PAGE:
Last week, I called his cell phone, which gave me that message that he wasn’t available but he would be notified of my call. I didn’t hear back. On Monday, I called again and he picked up.
The reunion was joyous. He was glad I called again and had kept after him through the years. The sound of my voice, he said, was glorious and warmed his heart. Then, he explained. He had gone through some serious problems that started just after I’d been to Germany last time. These concerned his wife, who died in 2011. He thought he had dealt with the grief and loss but they came back to haunt him. He isolated himself from friends and family. He even neglected to call or talk to Martin. He found himself not being able to work. Then, coming out of that, he worked all the time, sometimes 16 hours a day, seven days a week.
A long period of healing began about a year and a half ago. When I called on Monday, he decided that he would try to make up time lost between us. We conversed for over an hour, catching up and exploring the more personal aspects of his last few years. He invited me to come see him and stay over when I go to Germany in May. After our time on the telephone, he sat down to his computer and sent a brilliant note and pictures of him and his new partner, Elena.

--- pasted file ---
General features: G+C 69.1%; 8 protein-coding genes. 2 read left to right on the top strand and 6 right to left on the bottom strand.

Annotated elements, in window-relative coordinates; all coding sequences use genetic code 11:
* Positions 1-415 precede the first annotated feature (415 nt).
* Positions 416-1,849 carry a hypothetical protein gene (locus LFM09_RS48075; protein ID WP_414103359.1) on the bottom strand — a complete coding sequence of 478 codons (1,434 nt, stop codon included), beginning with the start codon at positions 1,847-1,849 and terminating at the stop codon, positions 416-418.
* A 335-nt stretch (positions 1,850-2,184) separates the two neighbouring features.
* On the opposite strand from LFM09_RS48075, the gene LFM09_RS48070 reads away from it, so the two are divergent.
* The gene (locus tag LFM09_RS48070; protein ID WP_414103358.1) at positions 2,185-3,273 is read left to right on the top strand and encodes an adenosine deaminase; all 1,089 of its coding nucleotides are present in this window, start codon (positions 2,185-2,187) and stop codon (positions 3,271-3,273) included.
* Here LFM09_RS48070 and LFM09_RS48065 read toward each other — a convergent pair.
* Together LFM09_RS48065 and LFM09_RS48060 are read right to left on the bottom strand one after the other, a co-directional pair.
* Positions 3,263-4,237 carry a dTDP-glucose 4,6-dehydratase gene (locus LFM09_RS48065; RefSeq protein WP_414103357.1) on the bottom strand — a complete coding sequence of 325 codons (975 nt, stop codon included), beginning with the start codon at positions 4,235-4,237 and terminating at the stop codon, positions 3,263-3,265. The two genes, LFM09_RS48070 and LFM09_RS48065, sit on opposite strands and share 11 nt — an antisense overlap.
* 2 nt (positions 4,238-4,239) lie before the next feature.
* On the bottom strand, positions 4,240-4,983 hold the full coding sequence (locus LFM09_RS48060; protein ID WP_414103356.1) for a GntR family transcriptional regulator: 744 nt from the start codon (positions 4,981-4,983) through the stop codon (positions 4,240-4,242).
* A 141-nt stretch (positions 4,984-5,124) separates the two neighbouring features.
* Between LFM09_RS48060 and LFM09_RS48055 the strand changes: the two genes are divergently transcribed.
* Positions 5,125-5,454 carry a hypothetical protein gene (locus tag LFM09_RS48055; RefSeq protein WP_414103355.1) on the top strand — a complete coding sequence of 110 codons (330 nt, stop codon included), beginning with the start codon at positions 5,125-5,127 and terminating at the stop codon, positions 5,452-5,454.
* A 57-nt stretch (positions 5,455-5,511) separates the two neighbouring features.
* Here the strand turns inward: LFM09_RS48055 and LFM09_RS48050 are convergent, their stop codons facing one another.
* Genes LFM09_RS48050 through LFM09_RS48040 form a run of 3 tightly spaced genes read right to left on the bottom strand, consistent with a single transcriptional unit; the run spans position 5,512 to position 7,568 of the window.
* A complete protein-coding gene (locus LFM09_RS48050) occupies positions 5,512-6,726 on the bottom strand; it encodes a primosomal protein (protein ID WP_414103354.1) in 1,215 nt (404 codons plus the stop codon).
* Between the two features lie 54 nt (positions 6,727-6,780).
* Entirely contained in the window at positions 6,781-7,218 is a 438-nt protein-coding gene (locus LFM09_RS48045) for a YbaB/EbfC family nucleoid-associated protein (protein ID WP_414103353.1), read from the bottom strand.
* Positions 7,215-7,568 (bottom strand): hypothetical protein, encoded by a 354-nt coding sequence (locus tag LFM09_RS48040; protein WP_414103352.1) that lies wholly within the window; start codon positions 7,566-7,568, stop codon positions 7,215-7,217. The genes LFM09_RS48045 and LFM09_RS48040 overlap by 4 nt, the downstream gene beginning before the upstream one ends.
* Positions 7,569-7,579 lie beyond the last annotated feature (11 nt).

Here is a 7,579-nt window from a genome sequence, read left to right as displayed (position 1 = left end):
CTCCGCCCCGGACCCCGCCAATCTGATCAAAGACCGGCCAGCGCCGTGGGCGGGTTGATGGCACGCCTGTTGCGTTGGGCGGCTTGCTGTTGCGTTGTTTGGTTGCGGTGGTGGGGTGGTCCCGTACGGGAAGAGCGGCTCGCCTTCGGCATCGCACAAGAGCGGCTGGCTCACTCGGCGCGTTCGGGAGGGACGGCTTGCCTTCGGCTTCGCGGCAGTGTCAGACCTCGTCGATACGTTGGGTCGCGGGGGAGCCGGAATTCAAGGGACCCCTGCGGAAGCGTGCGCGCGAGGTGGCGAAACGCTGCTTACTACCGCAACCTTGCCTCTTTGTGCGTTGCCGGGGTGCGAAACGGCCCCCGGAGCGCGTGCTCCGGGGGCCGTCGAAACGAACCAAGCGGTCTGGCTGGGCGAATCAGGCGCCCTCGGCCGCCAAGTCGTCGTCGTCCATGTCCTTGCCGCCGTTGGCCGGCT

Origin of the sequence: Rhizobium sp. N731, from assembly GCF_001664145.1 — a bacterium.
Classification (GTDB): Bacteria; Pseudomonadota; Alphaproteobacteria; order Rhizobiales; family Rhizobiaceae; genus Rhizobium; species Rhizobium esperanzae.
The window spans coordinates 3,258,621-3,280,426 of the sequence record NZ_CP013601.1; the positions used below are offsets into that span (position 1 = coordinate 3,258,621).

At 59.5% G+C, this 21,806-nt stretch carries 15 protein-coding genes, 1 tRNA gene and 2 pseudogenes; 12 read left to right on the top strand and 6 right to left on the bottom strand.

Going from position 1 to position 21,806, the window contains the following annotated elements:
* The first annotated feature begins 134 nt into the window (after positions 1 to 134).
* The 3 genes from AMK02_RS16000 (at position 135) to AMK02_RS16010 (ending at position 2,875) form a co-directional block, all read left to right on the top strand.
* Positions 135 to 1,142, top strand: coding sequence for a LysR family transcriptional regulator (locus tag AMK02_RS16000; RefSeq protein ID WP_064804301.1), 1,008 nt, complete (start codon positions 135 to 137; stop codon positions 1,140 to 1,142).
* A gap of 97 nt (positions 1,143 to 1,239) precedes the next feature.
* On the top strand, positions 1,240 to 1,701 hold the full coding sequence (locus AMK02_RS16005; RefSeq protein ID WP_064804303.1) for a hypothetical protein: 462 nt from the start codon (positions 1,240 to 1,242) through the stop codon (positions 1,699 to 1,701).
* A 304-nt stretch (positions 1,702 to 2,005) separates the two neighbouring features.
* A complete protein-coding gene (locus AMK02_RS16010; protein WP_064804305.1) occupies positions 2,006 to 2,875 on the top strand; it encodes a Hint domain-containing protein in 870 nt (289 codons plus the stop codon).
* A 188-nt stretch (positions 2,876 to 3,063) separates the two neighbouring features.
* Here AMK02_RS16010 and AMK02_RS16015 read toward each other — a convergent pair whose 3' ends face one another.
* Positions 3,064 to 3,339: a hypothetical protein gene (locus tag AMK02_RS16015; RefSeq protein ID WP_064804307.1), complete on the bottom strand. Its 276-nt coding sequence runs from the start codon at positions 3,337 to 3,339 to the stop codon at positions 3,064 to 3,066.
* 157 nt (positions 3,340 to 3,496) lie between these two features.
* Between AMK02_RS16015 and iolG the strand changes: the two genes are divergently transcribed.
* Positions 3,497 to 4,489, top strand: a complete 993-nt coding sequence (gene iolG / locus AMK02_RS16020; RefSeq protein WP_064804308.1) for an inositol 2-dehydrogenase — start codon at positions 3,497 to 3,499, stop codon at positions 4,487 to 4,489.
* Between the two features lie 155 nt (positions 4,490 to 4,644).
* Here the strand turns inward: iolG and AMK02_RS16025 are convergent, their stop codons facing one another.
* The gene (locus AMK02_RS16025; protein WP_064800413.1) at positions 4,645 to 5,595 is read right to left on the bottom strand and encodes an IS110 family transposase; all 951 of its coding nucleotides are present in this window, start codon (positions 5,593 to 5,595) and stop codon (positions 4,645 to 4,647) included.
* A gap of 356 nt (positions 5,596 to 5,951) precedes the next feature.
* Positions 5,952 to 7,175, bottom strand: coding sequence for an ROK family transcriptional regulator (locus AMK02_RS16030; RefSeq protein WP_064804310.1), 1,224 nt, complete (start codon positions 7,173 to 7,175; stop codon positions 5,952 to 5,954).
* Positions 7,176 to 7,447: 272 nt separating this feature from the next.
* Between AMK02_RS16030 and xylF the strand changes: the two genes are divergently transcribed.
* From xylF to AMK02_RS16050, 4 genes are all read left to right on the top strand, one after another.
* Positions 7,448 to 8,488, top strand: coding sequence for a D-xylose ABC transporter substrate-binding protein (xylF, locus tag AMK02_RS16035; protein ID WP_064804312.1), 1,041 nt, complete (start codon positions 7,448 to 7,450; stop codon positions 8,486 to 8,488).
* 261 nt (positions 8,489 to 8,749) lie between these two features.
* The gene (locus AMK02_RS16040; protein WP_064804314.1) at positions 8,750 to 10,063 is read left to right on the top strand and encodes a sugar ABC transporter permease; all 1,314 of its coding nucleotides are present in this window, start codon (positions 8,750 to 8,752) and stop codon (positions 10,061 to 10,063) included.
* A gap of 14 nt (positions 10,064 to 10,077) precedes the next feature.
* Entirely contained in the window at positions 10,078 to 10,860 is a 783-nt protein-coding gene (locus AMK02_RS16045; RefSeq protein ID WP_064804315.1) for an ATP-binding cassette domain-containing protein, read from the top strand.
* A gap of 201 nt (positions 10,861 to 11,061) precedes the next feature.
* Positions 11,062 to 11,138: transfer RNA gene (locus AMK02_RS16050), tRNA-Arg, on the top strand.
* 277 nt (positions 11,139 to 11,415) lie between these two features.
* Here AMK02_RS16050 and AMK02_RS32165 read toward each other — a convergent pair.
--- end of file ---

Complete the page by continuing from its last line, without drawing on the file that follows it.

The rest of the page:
I can’t tell you how happy I was to talk to my friend again, to share our difficulties and joys. I put down the phone and felt a great deal of relief. I hadn’t done anything to alienate my friend. He still loved me and can’t wait to see me. I have rarely felt such contentment.
That night, I went to sleep thinking of my friend. I was sorry about his troubles but was glad he was healing. I no longer felt a hole in my spirit. The essence of friendship is loyalty. I stand with my friends in good times and bad. When they disappear for a while, I have to understand and then revel in their return. Our visit in Koblenz will be a good one. We will walk. We will talk. Thirty-three years have passed between us. Certainly, we have one more day.